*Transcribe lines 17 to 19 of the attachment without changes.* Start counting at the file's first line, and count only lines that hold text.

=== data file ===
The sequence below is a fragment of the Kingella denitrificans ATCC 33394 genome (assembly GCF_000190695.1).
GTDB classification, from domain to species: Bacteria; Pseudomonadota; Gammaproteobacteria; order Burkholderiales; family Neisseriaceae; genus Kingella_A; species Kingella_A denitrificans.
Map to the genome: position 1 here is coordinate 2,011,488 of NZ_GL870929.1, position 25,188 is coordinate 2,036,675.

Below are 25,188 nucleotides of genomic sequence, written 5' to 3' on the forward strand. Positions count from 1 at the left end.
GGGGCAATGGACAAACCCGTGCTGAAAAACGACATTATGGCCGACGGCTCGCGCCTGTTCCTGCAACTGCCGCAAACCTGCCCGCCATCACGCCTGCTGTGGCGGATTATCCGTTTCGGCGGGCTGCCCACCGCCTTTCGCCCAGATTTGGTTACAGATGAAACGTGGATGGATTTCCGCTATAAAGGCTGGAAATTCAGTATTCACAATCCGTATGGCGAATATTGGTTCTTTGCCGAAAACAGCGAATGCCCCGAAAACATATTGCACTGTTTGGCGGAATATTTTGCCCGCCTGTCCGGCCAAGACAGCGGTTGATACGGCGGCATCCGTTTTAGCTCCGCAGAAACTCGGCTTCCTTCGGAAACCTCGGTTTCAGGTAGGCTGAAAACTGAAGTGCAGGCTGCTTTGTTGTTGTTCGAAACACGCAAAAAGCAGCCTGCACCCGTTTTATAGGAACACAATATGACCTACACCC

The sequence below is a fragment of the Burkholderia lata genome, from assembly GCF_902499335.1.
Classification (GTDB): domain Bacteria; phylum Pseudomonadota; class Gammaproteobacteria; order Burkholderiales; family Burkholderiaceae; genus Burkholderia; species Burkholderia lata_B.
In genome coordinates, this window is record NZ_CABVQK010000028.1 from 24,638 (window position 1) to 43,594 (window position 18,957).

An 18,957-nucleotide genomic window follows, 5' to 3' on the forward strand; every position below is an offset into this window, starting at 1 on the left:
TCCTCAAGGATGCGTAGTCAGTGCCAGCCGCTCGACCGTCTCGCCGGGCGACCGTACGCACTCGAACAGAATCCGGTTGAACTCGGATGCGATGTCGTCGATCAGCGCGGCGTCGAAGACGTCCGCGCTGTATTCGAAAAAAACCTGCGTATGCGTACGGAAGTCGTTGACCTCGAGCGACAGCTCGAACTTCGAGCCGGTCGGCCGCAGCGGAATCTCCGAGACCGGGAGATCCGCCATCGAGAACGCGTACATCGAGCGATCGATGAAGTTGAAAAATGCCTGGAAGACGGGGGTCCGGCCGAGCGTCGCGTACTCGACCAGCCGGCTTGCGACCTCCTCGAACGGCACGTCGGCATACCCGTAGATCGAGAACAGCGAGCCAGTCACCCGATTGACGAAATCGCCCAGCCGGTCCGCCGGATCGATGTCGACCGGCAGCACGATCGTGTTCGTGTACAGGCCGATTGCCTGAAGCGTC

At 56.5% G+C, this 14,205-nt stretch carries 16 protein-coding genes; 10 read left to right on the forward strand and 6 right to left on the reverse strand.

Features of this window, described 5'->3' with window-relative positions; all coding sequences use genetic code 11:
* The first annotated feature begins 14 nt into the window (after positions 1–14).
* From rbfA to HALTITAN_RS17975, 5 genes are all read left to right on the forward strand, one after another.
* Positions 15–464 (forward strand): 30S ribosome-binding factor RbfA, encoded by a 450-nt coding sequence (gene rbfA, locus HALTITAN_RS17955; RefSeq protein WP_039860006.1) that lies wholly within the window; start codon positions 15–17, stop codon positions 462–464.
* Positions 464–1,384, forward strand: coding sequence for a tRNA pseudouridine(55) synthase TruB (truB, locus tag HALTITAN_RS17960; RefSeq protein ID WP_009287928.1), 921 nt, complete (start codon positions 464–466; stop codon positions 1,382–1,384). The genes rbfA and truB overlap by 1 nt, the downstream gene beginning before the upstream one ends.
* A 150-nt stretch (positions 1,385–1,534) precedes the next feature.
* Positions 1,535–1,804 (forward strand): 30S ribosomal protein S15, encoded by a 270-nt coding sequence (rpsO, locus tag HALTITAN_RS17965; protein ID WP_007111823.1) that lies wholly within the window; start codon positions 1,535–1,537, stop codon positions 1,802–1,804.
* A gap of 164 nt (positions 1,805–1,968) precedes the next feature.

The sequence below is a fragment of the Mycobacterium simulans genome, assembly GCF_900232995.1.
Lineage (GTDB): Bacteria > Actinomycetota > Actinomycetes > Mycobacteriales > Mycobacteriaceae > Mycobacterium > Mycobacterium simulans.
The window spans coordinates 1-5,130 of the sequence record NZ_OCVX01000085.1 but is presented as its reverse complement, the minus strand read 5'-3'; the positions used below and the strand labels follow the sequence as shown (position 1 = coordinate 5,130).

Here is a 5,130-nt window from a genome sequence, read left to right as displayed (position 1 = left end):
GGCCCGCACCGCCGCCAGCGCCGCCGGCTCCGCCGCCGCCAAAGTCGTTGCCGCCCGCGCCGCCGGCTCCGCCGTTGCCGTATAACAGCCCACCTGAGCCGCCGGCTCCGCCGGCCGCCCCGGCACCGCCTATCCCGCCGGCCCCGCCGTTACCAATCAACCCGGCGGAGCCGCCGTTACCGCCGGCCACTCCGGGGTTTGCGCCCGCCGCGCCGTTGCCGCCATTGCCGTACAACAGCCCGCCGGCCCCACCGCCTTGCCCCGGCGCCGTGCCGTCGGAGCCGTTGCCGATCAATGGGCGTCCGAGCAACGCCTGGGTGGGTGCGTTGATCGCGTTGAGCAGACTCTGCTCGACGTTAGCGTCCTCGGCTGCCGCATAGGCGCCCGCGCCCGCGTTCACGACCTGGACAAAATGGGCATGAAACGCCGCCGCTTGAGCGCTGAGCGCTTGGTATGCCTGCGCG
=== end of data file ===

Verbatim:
* A 150-nt stretch (positions 1,385–1,534) precedes the next feature.
* Positions 1,535–1,804 (forward strand): 30S ribosomal protein S15, encoded by a 270-nt coding sequence (rpsO, locus tag HALTITAN_RS17965; protein ID WP_007111823.1) that lies wholly within the window; start codon positions 1,535–1,537, stop codon positions 1,802–1,804.
* A gap of 164 nt (positions 1,805–1,968) precedes the next feature.